How to Get Your Data Protection Fundamentals in Order?

The Accenture Security team recently published an amazing whitepaper on Data Centric Security. Considering the number of breaches that corporates and businesses have to deal with, it’s no surprise that technology companies are starting to clamp down on cybersecurity. Protecting your customers and your data is no easy task. In recent years:

1. More than 140 million customer records were leaked from a leading credit reporting agency.

2. Half a billion user accounts were compromised at a leading Internet service provider.

3. 80 million patient and employee records were breached at a health insurer.

4. More than 50 million credit card accounts were compromised at a leading retailer.

And this is just the tip of the iceberg. But how many more ships must sink, and data get lost due to poor security? Let’s talk about getting your data protection fundamentals in order to ensure that your customer’s private data is in safe hands, your hands.

How data breaches hurt you

There are three major occurrences during a data breach:

1. Data breaches are costly: Given the above examples, the estimates put in financial losses from a severe data breach is in the tens or hundreds of millions of dollars. The average data breach can cost an organization USD 11.7 million, which is frightening!

2. Data breaches can potentially cost lives: Whether it is the Intelligence community, healthcare, energy or chemicals, data breaches have real-world consequences affecting people’s lives.

3. Data breaches occur due to multiple failures: There are multiple points of failure. For hackers to leak millions of customer records, generally multiple breaches have occurred over a long period of time – days, weeks or months!

Manning the cyber forts

There are many practices an organization can adopt to prevent breaches and loss of data. Depending on how large your organization is and how much your security budget is, there are a ton of things you can do to have better security:

1. Protect high-value assets – While this is obvious, protecting high-value assets should be the first priority for your security team. Sometimes adopting the attacker’s mindset can give your team the perspective they need while designing and executing a threat and vulnerability program. Adding multiple techniques such as encryption, tokenization, micro-segmentation, privilege and digital rights management can fortify your high-value assets making breaches longer and harder to execute.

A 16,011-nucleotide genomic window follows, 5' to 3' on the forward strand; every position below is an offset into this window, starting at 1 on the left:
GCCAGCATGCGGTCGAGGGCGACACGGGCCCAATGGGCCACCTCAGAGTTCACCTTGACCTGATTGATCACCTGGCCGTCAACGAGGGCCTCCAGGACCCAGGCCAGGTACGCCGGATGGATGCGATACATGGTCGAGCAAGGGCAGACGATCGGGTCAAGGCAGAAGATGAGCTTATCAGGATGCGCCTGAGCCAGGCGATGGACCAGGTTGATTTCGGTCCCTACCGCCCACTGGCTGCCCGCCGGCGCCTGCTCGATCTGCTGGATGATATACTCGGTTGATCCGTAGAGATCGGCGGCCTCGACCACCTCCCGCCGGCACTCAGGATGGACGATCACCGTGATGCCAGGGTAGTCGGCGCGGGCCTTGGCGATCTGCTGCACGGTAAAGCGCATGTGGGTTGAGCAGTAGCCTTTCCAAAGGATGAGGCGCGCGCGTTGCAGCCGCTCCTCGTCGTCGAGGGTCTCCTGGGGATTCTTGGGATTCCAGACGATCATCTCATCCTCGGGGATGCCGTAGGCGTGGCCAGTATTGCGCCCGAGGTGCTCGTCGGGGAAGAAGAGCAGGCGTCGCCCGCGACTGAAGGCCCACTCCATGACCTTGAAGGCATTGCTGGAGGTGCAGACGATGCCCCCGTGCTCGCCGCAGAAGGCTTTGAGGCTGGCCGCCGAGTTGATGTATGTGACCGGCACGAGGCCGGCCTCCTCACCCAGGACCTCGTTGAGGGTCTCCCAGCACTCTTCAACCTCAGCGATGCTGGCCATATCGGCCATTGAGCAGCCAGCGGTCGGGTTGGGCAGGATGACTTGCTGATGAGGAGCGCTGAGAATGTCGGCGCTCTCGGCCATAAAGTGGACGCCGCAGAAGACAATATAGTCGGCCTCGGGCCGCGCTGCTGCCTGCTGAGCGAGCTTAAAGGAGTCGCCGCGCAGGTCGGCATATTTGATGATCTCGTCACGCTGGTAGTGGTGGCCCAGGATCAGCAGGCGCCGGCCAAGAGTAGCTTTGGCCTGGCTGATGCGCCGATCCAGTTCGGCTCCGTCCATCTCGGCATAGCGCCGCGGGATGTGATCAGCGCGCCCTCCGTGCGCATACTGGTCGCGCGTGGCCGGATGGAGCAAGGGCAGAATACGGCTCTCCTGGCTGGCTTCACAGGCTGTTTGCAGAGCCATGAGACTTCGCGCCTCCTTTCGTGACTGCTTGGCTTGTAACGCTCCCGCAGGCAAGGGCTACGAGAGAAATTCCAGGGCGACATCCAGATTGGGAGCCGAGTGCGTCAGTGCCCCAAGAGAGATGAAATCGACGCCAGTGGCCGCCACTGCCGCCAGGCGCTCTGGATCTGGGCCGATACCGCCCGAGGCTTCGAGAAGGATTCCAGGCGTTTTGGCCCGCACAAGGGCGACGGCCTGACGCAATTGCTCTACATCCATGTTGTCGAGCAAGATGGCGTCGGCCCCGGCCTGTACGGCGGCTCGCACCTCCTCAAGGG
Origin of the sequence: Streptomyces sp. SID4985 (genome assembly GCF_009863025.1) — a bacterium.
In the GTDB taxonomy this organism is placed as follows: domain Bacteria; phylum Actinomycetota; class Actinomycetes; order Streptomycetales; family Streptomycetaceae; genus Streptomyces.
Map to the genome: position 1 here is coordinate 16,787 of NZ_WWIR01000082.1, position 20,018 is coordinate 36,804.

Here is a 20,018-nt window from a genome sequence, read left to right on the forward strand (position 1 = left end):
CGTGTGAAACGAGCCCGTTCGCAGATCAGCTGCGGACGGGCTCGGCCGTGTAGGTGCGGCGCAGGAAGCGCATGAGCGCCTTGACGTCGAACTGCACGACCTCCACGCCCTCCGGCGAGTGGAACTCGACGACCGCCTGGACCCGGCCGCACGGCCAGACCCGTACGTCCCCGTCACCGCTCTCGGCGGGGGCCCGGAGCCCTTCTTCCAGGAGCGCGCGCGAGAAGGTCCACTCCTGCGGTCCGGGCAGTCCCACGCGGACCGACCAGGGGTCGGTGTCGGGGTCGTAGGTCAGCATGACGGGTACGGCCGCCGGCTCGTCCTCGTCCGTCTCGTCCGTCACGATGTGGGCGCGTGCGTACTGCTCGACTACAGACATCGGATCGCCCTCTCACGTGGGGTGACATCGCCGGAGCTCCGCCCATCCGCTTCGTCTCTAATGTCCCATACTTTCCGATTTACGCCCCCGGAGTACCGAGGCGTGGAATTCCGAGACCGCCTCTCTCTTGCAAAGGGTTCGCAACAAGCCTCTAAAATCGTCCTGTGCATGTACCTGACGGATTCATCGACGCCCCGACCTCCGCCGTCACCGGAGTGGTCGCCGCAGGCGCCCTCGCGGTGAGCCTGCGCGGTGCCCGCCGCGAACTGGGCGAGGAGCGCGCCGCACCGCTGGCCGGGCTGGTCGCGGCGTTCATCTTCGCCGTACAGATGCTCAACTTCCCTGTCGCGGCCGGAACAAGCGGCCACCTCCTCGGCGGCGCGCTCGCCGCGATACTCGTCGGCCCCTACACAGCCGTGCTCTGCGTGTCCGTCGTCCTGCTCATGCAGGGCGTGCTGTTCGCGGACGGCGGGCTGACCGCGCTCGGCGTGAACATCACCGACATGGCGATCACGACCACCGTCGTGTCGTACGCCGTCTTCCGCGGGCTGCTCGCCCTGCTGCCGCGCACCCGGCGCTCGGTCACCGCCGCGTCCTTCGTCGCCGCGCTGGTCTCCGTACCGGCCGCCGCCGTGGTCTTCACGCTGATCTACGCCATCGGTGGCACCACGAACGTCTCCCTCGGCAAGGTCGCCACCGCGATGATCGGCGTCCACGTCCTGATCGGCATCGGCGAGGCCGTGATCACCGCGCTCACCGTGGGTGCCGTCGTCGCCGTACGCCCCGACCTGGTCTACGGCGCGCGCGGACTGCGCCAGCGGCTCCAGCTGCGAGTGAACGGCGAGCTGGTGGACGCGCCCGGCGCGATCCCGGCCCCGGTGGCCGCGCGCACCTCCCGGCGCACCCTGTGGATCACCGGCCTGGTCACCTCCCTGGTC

2. People make mistakes – Securing your data is one thing, but if you allow human error to creep into your processes, then all that security will go to waste. Monitoring who will have access to what data is almost as important as encrypting everything. Monitor continuously for unauthorized access and assign roles to limit access. Proper micro-segmentation in your access control can allow users with access to see what they have to see by obscuring the rest they need not. By doing this, if a user’s credentials are compromised, only a segment of the data is exposed. This makes leaking large amounts of data harder.

3. Network enclaves make good walls – In the digital world, the lines between your walls and the outside world could get blurred. The perimeter is now an abstract concept that moves fluidly between the cloud, the field and the control rooms. Creating enclaves or environments where you can monitor the traffic of users and behaviors of applications can stall an attacker’s maneuverability. When the perimeter is compromised, the enclaves remain safe, and these partitions could prevent further damage.

4. Release the hunting programs! – Don’t be complacent because your attackers will not. Regularly have hunting programs scan for vulnerabilities and adopt a continuous response model. Always assume you’ve been breached and use your threat hunting teams to look for the next breach.

“Winter is coming… “

Always prepare for the worst. When you transform your incident response plan into a crisis management plan you are better ready for the storm. Have legal and corporate communications teams on standby so that they may take action in a heartbeat. Many technology companies these days run crisis drills to ensure teams are able to function despite losing basic functionalities like email, VOIP, and other means of communication. If Google does it, it can’t be a bad idea!

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